Health and Social Change in Russia and Eastern Europe

Health and Social Change in Russia and Eastern Europe

Health and Social Change in Russia and Eastern Europe

Health and Social Change in Russia and Eastern Europe

Synopsis

For the first time, life expectancy is declining in an industrialized society. In this pioneering work, William C. Cockerham examines the social causes of the decline in life expectancy beginning in the 1960s in the former Soviet Union: Russia, Poland, Hungary, Romania, Bulgaria, the Czech Republic and East Germany. He argues that the roots of this change are mainly social rather than biomedical -- the result of poor policy decisions, stress and an unhealthy diet. Cockerham presents a theory of postmodern social change that goes beyond the borders of Eastern Europe.

Excerpt

The idea for this book had its origin in Vienna at the 1992 meeting of the European Society of Health and Medical Sociology. The Vienna meeting was attended by social scientists and physicians from all over Europe, including several researchers from the former socialist countries. Although it was well known that levels of health and life expectancy were seriously declining in the former Soviet bloc, I found that, both in the presentation of papers and in scholarly dialogue, no one—from either the East or the West—could explain why this situation was occurring.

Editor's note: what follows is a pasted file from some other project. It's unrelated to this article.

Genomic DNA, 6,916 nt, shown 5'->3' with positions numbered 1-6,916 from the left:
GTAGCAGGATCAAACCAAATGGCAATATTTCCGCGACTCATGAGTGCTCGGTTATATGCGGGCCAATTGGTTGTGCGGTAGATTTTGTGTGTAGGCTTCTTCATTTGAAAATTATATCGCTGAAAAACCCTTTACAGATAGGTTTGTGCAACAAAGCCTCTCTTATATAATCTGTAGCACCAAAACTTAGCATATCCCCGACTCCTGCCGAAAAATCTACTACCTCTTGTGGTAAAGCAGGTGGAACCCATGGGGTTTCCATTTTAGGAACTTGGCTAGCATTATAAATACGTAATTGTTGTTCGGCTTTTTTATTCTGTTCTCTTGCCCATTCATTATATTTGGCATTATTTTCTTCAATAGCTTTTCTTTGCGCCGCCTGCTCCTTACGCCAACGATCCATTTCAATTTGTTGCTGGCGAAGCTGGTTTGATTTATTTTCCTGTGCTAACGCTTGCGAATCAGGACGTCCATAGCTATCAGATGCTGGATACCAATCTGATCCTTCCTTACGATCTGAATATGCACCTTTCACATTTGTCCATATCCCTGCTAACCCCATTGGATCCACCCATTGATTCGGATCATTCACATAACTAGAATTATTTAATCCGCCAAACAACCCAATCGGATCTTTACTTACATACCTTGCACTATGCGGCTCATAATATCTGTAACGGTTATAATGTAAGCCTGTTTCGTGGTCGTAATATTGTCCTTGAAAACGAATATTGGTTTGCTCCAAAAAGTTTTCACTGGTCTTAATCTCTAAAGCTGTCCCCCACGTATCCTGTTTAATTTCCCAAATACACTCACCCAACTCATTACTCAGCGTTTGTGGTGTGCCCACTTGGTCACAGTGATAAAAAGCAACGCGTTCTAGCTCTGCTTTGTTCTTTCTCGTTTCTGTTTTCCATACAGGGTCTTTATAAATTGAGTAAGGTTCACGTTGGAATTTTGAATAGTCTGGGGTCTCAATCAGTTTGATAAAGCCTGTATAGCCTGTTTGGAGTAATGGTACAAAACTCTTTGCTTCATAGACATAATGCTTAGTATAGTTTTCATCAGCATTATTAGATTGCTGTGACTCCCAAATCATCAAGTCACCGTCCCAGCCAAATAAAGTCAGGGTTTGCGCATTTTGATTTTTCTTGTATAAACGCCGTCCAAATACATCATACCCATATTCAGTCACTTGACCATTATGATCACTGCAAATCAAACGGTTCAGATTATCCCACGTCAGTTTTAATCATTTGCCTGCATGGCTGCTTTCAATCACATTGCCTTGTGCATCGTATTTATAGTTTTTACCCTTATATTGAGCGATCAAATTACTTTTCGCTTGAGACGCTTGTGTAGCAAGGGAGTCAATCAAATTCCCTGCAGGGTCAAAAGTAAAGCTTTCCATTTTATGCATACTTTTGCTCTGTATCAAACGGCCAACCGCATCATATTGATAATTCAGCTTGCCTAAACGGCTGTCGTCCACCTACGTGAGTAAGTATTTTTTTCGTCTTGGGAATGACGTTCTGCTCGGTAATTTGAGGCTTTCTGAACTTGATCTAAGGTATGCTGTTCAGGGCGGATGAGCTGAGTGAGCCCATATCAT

The lack of an explanation presented itself as an intriguing research question, since rising mortality in the region was obviously one of the most important public health problems in the last decades of the twentieth century. The East and West had taken different routes to modernity and the Eastern approach (the “experiment” in socialism) had disastrous health consequences. Yet this development seemed to be generally overlooked by medical sociologists in the West, especially in the United States; while, in the East, sociology in general and medical sociology in particular were only just regaining strength as academic specialties after being either abolished or relegated to a marginal position in the former Soviet Union and Eastern Europe. Communist regimes did not want sociologists identifying and analyzing social problems when such problems were not supposed to exist; patterns of social stratification were a particularly sensitive issue in societies that were officially “classless.” Pointing out that communism was bad for a person’s health was not likely to be allowed, either. So given what could be considered a lack of familiarity with the region on the part of most Western social scientists, and the early state of development of free and uncensored medical sociology in the East, it was clear that collaboration between Eastern and Western researchers was the best way to find answers to questions concerning one of the most significant health problems of the late twentieth century: Why

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